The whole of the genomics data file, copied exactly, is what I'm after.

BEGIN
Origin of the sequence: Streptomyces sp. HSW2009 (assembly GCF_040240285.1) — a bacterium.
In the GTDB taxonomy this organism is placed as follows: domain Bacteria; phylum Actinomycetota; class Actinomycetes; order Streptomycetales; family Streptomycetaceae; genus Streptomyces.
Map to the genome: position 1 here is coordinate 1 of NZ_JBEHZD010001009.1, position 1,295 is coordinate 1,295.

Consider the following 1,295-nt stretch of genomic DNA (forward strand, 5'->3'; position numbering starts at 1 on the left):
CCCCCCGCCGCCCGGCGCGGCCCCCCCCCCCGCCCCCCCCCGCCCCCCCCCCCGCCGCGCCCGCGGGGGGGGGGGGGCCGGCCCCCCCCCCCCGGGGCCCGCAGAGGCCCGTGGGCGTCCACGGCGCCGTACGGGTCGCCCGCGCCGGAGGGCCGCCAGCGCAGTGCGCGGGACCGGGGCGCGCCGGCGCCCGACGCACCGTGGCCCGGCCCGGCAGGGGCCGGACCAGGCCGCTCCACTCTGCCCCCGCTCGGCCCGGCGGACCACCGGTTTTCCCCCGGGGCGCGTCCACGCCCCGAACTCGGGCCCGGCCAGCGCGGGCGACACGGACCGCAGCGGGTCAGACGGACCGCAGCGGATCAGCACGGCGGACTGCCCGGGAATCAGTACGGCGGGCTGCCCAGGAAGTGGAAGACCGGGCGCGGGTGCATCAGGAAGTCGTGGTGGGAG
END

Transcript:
Origin of the sequence: Streptomyces sp. HSW2009 (assembly GCF_040240285.1) — a bacterium.
In the GTDB taxonomy this organism is placed as follows: domain Bacteria; phylum Actinomycetota; class Actinomycetes; order Streptomycetales; family Streptomycetaceae; genus Streptomyces.
Map to the genome: position 1 here is coordinate 1 of NZ_JBEHZD010001009.1, position 1,295 is coordinate 1,295.

Consider the following 1,295-nt stretch of genomic DNA (forward strand, 5'->3'; position numbering starts at 1 on the left):
CCCCCCGCCGCCCGGCGCGGCCCCCCCCCCCGCCCCCCCCCGCCCCCCCCCCCGCCGCGCCCGCGGGGGGGGGGGGGCCGGCCCCCCCCCCCCGGGGCCCGCAGAGGCCCGTGGGCGTCCACGGCGCCGTACGGGTCGCCCGCGCCGGAGGGCCGCCAGCGCAGTGCGCGGGACCGGGGCGCGCCGGCGCCCGACGCACCGTGGCCCGGCCCGGCAGGGGCCGGACCAGGCCGCTCCACTCTGCCCCCGCTCGGCCCGGCGGACCACCGGTTTTCCCCCGGGGCGCGTCCACGCCCCGAACTCGGGCCCGGCCAGCGCGGGCGACACGGACCGCAGCGGGTCAGACGGACCGCAGCGGATCAGCACGGCGGACTGCCCGGGAATCAGTACGGCGGGCTGCCCAGGAAGTGGAAGACCGGGCGCGGGTGCATCAGGAAGTCGTGGTGGGAG